Kansas Program to Drug Test Welfare Applicants Fails to Test Many Applicants

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Kansas Program to Drug Test Welfare Applicants Fails to Test Many Applicants

Teddy Wilson

A Kansas program designed to test welfare applicants for drug use—supported by Republican Gov. Sam Brownback, who is known for boasting over enrollment cuts to the state's program for low-income families—has resulted in only 20 drug tests in the four months since it began.

A Kansas program designed to test welfare applicants for drug use—supported by Republican Gov. Sam Brownback, who is known for boasting over enrollment cuts to the state’s program for low-income familieshas resulted in only 20 drug tests in the four months since it began.

When Brownback signed the law in 2013 that mandated drug testing for welfare applicants, he claimed that its purpose was to address drug addiction. “This is a horrific thing that hits so many people. What this effort is about is an attempt to get ahead of it and, instead of ignoring the problem, start treating the problem,” Brownback said.

Opponents of the law, however, say the drug testing regime violates civil rights, disproportionally affects people of color, and fails to achieve promised savings to taxpayers.

Since the program began on July 1, four of the twenty applicants tested positive for drugs and another five applicants refused to take the test, according to reporting by the Kansas City Star. State officials say that the number of applicants tested will increase once staffers are more familiar with the policy and process.

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The state originally estimated that 1,852 people would be tested during the second half of 2014, and that the $2.1 million cost of the program would be offset by $1.1 million in savings from the 1,475 people who would be cut from the state’s Temporary Assistance for Needy Families (TANF) program.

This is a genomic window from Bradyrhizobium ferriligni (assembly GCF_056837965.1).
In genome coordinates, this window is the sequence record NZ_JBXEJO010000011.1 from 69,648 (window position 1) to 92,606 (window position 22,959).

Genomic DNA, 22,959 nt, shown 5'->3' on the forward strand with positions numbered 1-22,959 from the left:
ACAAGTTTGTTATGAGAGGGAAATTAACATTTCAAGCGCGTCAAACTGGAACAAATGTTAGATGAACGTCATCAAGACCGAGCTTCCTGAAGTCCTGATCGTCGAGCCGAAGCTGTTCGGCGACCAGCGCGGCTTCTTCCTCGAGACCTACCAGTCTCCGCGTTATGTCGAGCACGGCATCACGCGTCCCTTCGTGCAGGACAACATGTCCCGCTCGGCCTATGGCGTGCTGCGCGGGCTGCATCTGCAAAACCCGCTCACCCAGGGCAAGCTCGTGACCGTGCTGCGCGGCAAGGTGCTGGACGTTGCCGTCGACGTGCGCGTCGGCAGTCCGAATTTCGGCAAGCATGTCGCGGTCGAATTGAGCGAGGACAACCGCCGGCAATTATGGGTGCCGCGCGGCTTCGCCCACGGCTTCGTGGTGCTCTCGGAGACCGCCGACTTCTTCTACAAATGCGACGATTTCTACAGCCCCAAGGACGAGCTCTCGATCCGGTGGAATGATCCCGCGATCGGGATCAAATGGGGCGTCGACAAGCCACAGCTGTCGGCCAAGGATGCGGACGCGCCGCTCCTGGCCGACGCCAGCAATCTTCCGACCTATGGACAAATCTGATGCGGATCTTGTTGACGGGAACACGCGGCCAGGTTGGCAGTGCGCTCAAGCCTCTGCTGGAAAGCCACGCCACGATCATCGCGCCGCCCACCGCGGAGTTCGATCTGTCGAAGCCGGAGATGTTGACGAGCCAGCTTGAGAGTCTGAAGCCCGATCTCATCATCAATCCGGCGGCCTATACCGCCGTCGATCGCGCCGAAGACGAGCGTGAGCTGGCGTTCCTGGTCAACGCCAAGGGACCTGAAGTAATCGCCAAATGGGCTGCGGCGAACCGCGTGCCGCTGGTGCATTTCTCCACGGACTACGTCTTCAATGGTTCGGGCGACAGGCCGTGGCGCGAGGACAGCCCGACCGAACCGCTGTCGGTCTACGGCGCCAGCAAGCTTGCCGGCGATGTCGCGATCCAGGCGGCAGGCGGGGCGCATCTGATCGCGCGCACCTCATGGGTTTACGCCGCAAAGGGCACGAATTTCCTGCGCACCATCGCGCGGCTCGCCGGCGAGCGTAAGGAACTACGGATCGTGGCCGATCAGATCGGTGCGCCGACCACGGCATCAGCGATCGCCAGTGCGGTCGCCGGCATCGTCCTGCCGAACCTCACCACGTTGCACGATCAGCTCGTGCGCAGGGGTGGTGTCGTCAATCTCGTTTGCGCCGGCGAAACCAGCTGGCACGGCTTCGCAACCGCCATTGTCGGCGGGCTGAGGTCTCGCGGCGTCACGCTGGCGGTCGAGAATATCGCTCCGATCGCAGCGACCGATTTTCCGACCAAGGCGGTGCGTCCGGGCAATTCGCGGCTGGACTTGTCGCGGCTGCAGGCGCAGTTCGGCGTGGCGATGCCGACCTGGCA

The law mandates that the Department for Children and Families screen applicants for the TANF program, and any applicants who are suspected of drug use must be tested. Whether or not “reasonable suspicion exists” must be determined to require an applicant be drug tested.

Among the possible reasons that can be considered are visible drug use, loss of employment due to drug use, or recent drug-related arrest. Even applicants’ answers to a questionnaire that might signal drug use can be used to require a drug test.

If an applicant fails the first drug test, they must complete drug treatment and job training programs before they can receive TANF funds. A second failed test will result in the loss of benefits for one year, and a third failed test will result in a lifetime ban.

“The criteria that we established was done so in abundance of caution to protect the rights of our clients to ensure the criteria would stand up to likely court challenges we have seen happening in other states,” Theresa Freed, a spokeswoman for the Kansas Department of Children and Families, told the Kansas City Star.

Kansas is one of 11 states that mandate drug testing for low-income people seeking public assistance.

Brownback in a September campaign ad charged that his administration had cut welfare rolls in the state by half as the arch-conservative governor gutted public funding for myriad programs and extended massive tax cuts to the state’s wealthiest. A closer look showed Brownback had reduced the state’s welfare rolls by about 8 percent.

Brownback, who cruised to victory in November’s election despite policies that have left Kansas’ economy in shambles, has long opposed tax breaks for people living in poverty. His staffers have called those breaks “social engineering.”

Missouri has been drug testing welfare applicants since March 2013. In that time 655 applicants have been tested, resulting in just 69 positive test, according to analysis by the Kansas City Star. Another 711 applicants have refused the test.

In Tennessee, just one out of 802 welfare applicants tested positive since the state’s program was instituted on July 1. In Utah, only 12 applicants out of 466 tested positive in the state’s program from 2012 to 2013.

An analysis of similar drug testing law in Florida by the New York Times found that the program “resulted in no direct savings, snared few drug users and had no effect on the number of applications, according to recently released state data.”